Buck had one of the more intriguing college careers a player can have. A former specialteams player on Oregon State's football team, he was regarded as a hard-throwing bad boy and was one of the top prospects for the 2006 draft heading into his junior season. While he got results, his fastball dropped into the mid-80s after sitting around 89-91 mph and touching 94 as a sophomore. He battled anyway, and he got the win in relief--two days after going six-plus innings as a starter--as Oregon State defeated North Carolina to win the College World Series. He finished the spring 13-3, 3.34 and solidified his reputation as a warrior. He signed with the Arizona at a below-market $250,000 for a third-rounder, after doctors discovered a partial tear of the ulnar collateral ligament in his right elbow. Buck elected to try rehab and weightlifting instead of having Tommy John surgery over the winter, and the Diamondbacks let him because they saw little downside. If he's not healthy in spring training, he'll have the operation. Either way, he would have missed the 2007 season. When healthy, Buck complements his sinking fastball with an average slider and changeup. He showed moxie and an improved feel for pitching when working without his best stuff last spring. The Diamondbacks will hope he's healthy in spring training, and if so he could open in high Class A. If not, he'll start his career in 2008.
Newby came close to being the Mr. Irrelevant of the 2004 draft, going to Arizona with the 15th pick of the 50th round. He was the ace of the Mesa (Ariz.) Community College staff but got little notice from scouts because of his below-average fastball velocity, and the Diamondbacks signed him as a draft-and-follow with no fanfare and moved him to the bullpen. Newby still doesn't throw hard, but he has had nothing but success during his pro career, including a 2.95 ERA and .227 opponent average in Hawaii Winter Baseball after the 2006 season. His fastball sits at 88-90 mph, but because of his deceptive delivery hitters don't pick it up. He throws a big curveball that can be a plus pitch, and is working on a changeup and splitter that he added to his repertoire at the Diamondbacks' suggestion. The splitter has been an effective weapon when Newby commands it. He has the frame that would suggest more velocity is possible, and he has followed a rigorous conditioning program from the organization to get stronger, but at this point the Diamondbacks are thinking velocity is overrated. Hitters are telling Newby that his pitches are plenty effective with their empty swings. Newby still has doubters, so he'll likely prove them wrong again in high Class A this season.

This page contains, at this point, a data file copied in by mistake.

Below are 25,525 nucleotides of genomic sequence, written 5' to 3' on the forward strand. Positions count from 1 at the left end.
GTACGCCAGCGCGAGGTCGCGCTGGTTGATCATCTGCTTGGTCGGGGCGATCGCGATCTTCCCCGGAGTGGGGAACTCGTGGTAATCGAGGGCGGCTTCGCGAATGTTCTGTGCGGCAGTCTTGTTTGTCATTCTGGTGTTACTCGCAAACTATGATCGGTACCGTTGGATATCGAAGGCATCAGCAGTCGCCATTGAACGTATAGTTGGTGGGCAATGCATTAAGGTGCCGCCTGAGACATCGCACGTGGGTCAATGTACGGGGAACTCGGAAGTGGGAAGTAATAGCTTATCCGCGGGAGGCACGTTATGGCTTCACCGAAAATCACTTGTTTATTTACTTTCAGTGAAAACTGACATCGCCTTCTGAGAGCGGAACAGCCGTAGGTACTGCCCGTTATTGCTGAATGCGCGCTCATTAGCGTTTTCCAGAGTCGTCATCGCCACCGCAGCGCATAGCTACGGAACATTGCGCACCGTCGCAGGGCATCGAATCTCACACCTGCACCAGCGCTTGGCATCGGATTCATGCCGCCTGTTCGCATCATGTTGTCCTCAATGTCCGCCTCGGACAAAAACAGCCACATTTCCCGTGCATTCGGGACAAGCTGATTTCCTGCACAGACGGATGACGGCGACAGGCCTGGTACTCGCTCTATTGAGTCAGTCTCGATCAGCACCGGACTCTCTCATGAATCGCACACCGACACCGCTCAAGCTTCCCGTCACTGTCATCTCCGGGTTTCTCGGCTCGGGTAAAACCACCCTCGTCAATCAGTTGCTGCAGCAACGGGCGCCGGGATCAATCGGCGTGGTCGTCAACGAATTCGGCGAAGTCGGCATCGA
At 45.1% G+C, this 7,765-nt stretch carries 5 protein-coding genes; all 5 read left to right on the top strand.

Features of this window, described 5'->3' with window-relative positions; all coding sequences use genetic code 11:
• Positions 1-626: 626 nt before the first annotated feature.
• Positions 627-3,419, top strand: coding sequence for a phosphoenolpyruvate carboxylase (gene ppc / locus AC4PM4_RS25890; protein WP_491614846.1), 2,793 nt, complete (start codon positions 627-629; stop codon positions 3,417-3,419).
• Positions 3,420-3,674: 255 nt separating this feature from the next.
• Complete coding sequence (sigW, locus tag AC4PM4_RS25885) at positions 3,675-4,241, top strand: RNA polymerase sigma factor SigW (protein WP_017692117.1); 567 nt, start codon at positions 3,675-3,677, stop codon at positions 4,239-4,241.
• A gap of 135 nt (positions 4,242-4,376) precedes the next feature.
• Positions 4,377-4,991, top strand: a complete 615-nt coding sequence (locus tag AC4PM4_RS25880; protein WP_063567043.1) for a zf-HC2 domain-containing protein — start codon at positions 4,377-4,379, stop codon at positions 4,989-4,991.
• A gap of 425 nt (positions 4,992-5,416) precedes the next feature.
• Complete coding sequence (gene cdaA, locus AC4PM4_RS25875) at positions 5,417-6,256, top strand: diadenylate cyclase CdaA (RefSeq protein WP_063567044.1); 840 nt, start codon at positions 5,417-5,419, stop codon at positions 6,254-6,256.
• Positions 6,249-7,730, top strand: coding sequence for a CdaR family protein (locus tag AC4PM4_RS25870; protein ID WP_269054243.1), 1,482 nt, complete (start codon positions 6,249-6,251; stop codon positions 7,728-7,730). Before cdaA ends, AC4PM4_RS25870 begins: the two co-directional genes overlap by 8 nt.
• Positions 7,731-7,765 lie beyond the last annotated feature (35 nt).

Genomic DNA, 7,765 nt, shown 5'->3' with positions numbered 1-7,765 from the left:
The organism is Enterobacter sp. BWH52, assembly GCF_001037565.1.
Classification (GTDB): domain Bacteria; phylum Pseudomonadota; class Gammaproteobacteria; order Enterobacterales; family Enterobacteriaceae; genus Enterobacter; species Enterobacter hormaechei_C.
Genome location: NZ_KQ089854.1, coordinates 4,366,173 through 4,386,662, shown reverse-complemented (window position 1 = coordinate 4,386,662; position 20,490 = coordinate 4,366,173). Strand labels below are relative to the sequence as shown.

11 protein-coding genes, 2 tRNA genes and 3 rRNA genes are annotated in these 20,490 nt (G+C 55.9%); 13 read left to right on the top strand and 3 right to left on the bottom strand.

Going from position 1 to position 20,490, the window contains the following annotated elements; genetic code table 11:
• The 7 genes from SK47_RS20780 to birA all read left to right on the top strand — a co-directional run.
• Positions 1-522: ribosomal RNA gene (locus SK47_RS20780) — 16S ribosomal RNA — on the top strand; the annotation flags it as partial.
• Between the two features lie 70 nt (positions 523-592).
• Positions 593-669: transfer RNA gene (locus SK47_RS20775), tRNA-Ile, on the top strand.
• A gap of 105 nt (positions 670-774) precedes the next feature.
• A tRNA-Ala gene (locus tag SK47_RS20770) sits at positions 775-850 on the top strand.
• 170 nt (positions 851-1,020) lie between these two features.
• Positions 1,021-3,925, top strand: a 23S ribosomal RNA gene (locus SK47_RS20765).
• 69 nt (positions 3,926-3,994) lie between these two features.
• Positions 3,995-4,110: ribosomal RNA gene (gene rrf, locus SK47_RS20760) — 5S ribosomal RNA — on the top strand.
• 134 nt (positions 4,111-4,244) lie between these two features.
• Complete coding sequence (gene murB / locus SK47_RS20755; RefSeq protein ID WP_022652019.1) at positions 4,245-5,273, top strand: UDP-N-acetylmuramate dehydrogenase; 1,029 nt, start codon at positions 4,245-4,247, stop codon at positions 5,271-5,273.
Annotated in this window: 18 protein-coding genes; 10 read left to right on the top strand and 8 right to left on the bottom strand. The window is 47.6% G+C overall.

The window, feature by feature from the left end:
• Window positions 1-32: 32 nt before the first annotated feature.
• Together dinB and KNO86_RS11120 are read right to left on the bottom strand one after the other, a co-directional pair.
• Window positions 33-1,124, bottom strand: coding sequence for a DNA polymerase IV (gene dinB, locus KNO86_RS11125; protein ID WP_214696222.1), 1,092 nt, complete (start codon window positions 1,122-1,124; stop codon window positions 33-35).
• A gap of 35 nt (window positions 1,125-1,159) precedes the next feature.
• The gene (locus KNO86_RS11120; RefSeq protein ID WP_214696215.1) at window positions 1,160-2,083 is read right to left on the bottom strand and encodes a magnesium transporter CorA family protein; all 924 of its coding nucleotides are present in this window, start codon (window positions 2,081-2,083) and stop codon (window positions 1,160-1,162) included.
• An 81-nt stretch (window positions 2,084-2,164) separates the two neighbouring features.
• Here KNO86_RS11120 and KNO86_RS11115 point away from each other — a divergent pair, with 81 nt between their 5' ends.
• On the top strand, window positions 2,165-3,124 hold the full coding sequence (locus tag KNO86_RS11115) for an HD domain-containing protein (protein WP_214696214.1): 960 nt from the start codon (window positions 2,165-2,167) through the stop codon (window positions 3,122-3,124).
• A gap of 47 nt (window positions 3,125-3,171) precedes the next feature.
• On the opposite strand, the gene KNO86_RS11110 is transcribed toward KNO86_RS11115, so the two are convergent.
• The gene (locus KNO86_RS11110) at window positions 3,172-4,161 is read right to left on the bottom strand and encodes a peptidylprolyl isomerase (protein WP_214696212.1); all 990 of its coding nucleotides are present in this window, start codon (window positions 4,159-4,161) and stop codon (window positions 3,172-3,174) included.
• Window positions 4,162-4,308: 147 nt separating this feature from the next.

MacLane is the prototypical soft-tossing lefthander who succeeds with command and a great feel for pitching. He signed with the Mets for $7,500 and worked his way to Triple-A before coming to the Diamondbacks in the Shawn Green trade last August. Arizona added him to the 40-man roster after the season. One Mets coach called MacLane "Kirk Reuter with a better curve," and his changeup is a plus pitch that usually comes in at the high 70s. His fastball usually runs in the mid-80s, and his curveball is an effective pitch because he commands it so well. MacLane is learning that he'll need to sharpen his fastball command to get hitters out at the highest levels. While he's generally a strike thrower, he needs to move the ball around in the zone better to keep hitters from putting good swings on it, which they did quite a bit in Triple-A. He's also learning that there's little point in dialing up his fastball to the high 80s because he still can't throw it by anyone. MacLane is likely to return to the Triple-A rotation, but he could win a spot in the Arizona with a great spring.
While Gerardo Parra is regarded as potentially a more refined Carlos Gonzalez, Septimo is seen as a player with the same raw materials as Gonzalez who hasn't figured out how to put them together yet. Midwest League managers rated his outfield arm as the best in the league, and it's at the top of the scale. Diamondbacks officials say he could probably throw 95 mph off the mound. At the other end of the spectrum, his approach at the plate is unrefined and he has a big swing--a bad combination. He has a tendency to swing at everything, so the Diamondbacks are trying to get him to cut his swing down a bit and see more pitches. While he has some raw power, he'll be better off focusing on making contact for now. He's a good runner and has all the tools needed to play right field if his bat comes around. Septimo has a long way to go, but he'll benefit from the wealth of outfield talent in the organization. There's no need to rush him, so he can go back to low Class A where coaches and instructors will continue to polish this diamond in the rough.
Torra soared up draft boards in 2005 and became a supplemental first-round pick after leading NCAA Division I with a 1.14 ERA for a weak Massachusetts team. Almost immediately there were concerns about Torra's arm, however, and he was shut down after just 10 pro innings. It turned out he had a torn labrum in right shoulder, and he had surgery that September. He stayed in extended spring training and got back on the mound at the end of July. He also pitched in instructional league. He didn't look good, but the point was just to get him back on the field and get some healthy innings under his belt. When healthy, Torra features a 92-94 mph fastball and a power curve that can both be strikeout pitches, as well as good command. Aside from his health, Torra has a lot of refinement to do because he has never pitched against advanced competition. The biggest obstacle he faces now is learning to trust his arm again, and showing the confidence to unleash his fastball. Shoulder injuries can lay waste to pitching careers quickly, so this is a pivotal year for Torra to show he can recapture his best stuff.